How to Enhance UI/ UX
- Amruta Bhaskar
- Aug 12, 2020
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UI and UX are two distinct facets of web design, yet they work hand-in-hand. While UI focuses on your design interface and how a user interacts with it, UX emphasizes a users experience as they use your product or service.
UI tools give designers what they need to design accurate hi-fi wireframes, mockups, and prototypes and render minimally viable products. They represent the nuts and bolts of design, communicating its functionality.
UX tools focus on the user and how they’ll experience the content. These tools can help structure the information architecture, as well as how someone will flow through the experience. Since this is more conceptual, UX tools are about helping a designer paint the broader picture of how content and organization will affect the experience.
The below listed are a few tools that you may find handy for your design process.
If you have any UI design experience, you've heard of Sketch. And there are quite a few reasons why it’s one of the design tools that’s so revered.
Being able to make universal changes — whether it's through their library of symbols, layer styles, or text styles, or it is smooth resizing and alignment features — saves designers time to deliver consistent prototypes. It takes out what’s tedious and lets designers jump in and create. And with a multitude of third-party plugins that integrate without problems, there’s no shortage of tools out there that can be used with Sketch.
Axure functions in prototyping and keeping track of the workflow. It features a smooth interface to document as you go. High fidelity drives this app, resulting in prototypes full of details.
Axure offers many of the other features of popular prototyping and UI design tools. It allows for testing of functionality and puts everything together for an easy developer handoff. This, combined with an emphasis on communication, ensures that everyone on a project is kept up-to-date with progress and changes as they happen in real-time, making Axure a solid choice for UI design.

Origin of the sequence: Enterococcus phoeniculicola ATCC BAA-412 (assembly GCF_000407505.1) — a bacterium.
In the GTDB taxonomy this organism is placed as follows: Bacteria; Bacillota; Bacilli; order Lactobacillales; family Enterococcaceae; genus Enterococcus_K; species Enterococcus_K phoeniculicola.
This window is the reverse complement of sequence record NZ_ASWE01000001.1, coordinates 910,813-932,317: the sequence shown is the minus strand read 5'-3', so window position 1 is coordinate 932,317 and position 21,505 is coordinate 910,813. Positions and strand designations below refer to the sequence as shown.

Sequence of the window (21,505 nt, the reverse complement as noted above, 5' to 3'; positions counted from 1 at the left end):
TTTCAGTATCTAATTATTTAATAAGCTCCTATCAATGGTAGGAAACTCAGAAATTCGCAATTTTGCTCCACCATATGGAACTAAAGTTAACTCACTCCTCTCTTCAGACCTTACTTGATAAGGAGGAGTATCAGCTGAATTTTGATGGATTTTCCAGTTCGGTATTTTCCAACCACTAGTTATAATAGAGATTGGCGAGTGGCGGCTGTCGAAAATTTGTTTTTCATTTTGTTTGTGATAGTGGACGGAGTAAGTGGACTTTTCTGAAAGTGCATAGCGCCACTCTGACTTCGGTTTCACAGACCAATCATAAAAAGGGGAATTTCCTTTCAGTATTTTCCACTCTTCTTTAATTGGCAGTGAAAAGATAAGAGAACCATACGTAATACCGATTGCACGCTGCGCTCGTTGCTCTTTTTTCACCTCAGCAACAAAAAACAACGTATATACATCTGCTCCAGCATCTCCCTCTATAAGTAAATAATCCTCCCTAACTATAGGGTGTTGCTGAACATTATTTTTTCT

3. InVision Studio
With a full suite of applications, InVision gives designers all of the UI design tools they need to create fully realized and functional prototypes with dynamic elements and animations.
Along with this easy-to-use UI design tools, they also make communication easy — with collaboration features that let developers share their work as they design it, receive feedback, and make documented changes at each step. Another useful aspect of InVision is the digital whiteboard that allows team members to get their ideas out there, interact, and get that all-important sign-off before moving forward.
In their own words, Proto.io says using their UI design software results in "Prototypes that feel real." And Proto.io delivers on this, giving you what you need to create, organize, integrate, and test accurate mockups. It also smooths out the collaboration process, fostering communication between team members through comments and video feedback, as well as integrating with some of the more well-known testing products, like Lookback, Userlytics, and Validately.
Craft, a plugin from InVision, works right alongside what you might be doing in Photoshop or Sketch, with a sync function that updates what you’re working on. Along with this time-saving feature, Craft offers everything you need for prototyping and collaboration. Changes in styling, edits, and other tweaks are updated across the board so that everyone is referring to and working from the same version of a project.
Craft sets itself apart from other UI design tools with its placeholder content. You get access to both Getty and iStock photos, letting you fill your layout with better visuals. And if there’s data in your layout, you can use your own or bring it in from other sources. Not many UI design tools let you fill your mockups with more meaningful content. This special feature of Craft gives your mockups a more accurate representation of what a final design might look like.